Accidents are a constant concern for workers, and even when safety measures are put in place, injuries can still occur. Oftentimes an accident or an injury leads to the implementation of new policies or construction safety products that seek to prevent a mistake like that from happening again. And while these approaches are important, they are also typically applied reactively.
Certainly there are measures in place to prevent accidents from happening that were in place before such an accident even occurred, but mostly it is the other way around. As industry professionals put effort into establishing safety policies and procedures to prevent injuries, they should go beyond the potential hazards of equipment, materials and heights, and focus as well on the individual workers themselves.
"Being in shape means having the ability to respond and adapt to surrounding environmental factors."
Even if all necessary safety measures are put in place and a job site is meeting all requirements, a worker who is tired, stressed or malnourished can still sustain an injury - or cause an injury to be inflicted on another. From lifting objects to having coordination and awareness when operating machinery, a worker who is well-rested and not weighed down by stress is going to perform better. This is not only better and safer for the individual, but for entire team.
All accidents can't be seen
When many people think of accidents on the construction site they think of visible physical injuries, such as falling or incurring a wound from a piece of machinery. What is less thought of are those issues that are developing over time and don't make themselves prevalent right away.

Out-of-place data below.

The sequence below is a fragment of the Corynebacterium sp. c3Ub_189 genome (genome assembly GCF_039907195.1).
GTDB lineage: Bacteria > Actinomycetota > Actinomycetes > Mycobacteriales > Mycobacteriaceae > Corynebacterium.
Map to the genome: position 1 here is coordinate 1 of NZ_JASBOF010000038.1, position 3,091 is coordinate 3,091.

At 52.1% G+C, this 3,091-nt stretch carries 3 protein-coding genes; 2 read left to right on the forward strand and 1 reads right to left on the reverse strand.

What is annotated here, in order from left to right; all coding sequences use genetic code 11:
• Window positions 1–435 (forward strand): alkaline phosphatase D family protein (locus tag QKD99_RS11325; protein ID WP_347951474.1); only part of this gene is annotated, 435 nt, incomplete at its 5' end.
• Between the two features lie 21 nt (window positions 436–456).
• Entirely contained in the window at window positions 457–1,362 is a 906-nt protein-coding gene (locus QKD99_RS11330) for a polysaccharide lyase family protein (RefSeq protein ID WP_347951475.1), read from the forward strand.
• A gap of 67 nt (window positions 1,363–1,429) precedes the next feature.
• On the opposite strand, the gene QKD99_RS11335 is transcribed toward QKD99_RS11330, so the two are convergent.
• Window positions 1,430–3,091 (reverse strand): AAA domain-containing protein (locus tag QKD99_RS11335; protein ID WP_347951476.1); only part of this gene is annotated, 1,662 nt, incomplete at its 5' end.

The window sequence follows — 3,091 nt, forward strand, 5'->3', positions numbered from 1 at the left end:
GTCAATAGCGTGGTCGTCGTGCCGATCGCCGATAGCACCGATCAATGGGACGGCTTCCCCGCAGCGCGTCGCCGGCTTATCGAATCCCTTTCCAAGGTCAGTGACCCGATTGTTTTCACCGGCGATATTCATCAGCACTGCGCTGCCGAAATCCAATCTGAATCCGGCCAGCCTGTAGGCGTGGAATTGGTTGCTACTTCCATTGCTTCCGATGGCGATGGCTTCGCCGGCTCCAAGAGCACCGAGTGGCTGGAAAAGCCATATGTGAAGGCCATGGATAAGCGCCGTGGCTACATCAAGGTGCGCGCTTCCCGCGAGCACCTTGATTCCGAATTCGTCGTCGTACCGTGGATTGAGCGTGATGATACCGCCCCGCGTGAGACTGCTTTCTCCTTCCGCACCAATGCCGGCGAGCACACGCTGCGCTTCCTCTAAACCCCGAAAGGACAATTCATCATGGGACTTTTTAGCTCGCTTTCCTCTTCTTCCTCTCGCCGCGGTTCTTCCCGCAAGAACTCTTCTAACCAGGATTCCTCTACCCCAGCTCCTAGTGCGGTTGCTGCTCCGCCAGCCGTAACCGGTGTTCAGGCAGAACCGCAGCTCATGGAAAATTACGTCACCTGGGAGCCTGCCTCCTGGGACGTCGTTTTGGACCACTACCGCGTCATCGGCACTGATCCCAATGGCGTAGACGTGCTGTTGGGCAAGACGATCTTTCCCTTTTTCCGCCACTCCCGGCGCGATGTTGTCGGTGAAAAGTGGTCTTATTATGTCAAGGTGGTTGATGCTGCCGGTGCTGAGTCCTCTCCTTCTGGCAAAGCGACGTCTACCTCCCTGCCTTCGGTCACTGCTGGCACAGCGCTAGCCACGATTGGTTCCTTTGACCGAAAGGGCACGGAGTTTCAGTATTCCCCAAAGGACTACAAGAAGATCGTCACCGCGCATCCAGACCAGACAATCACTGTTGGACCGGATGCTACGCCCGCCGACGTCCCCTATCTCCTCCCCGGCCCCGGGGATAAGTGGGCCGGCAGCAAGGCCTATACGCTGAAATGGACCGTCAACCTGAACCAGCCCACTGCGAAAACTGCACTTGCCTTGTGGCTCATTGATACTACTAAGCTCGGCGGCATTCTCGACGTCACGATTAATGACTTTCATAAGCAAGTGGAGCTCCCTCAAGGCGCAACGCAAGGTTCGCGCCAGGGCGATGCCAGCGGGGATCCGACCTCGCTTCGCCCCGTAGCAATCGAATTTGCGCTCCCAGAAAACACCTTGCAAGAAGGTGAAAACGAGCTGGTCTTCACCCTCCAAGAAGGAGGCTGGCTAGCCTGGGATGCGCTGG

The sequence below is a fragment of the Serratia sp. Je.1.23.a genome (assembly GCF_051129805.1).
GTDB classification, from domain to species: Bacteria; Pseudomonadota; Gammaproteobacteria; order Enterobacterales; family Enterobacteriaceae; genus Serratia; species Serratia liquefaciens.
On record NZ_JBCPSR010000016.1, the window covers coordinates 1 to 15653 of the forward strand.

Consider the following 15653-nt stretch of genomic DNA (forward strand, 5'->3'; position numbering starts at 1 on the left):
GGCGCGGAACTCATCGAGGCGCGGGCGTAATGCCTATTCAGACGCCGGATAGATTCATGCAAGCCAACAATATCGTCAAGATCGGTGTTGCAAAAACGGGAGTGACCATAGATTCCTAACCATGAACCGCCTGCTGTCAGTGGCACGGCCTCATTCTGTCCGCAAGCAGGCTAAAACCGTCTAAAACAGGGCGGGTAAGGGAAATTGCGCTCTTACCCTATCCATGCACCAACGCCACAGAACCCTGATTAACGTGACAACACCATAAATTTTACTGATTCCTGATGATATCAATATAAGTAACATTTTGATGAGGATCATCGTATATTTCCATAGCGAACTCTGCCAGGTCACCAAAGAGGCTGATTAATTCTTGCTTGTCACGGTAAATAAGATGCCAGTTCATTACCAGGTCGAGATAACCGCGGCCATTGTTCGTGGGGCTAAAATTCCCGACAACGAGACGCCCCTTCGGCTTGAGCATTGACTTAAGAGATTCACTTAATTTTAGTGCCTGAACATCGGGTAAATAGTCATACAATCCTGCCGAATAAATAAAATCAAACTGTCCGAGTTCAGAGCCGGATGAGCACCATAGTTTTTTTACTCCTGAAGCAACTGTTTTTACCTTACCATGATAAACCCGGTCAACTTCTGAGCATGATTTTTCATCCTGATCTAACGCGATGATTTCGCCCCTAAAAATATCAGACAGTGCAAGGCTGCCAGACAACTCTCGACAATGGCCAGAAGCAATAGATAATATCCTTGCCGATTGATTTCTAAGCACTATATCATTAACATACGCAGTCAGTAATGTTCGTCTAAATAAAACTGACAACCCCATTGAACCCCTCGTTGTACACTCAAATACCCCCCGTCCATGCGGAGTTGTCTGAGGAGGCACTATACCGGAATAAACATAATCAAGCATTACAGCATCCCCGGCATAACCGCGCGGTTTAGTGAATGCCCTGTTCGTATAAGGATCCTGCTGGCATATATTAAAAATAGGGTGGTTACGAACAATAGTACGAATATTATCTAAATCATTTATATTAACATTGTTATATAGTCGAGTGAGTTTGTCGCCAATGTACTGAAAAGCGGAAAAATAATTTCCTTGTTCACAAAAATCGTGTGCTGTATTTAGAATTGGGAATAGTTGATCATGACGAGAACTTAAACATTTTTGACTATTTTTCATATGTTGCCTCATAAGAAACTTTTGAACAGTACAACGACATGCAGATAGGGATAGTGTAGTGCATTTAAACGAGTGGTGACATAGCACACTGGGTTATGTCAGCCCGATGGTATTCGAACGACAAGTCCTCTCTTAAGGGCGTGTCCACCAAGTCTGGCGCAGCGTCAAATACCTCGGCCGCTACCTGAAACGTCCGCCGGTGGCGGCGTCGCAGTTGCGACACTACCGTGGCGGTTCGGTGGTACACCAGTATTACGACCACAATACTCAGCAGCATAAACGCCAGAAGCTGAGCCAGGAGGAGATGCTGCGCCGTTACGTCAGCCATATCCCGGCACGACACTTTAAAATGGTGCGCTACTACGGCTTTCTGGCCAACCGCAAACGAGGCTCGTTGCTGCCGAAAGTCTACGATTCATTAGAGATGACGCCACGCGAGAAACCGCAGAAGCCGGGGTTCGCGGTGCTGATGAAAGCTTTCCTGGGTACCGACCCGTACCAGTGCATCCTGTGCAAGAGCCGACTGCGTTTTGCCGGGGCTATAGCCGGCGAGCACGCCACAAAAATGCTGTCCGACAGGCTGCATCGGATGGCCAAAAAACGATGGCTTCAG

According to a study by the Institute of Sports Sciences and Clinical Biomechanics, when repeated physical demands of a job outweigh a worker's physical capacity - or when workers are pushing themselves beyond their means - the risk of developing cardiovascular disease and musculoskeletal disorders greatly increase.
When a worker is developing these conditions, he or she might not even be aware of them and might just assume their muscles are sore, take an Advil and get back to work. But the reality is that these conditions can continue to cause problems further down the road if not addressed. And how can workers address cardiovascular and muscular conditions they aren't aware of? The answer is preparing for them with exercise and nutrition.
Exercise is crucial
Being fit is not the same as being able to lift heavy objects and climb ladders. Actually, being in excellent physical shape means being able to respond and adapt to the surrounding environmental conditions. By exercising - if only stretching in the morning before beginning work - construction crews can significantly reduce the number of these injuries before they develop.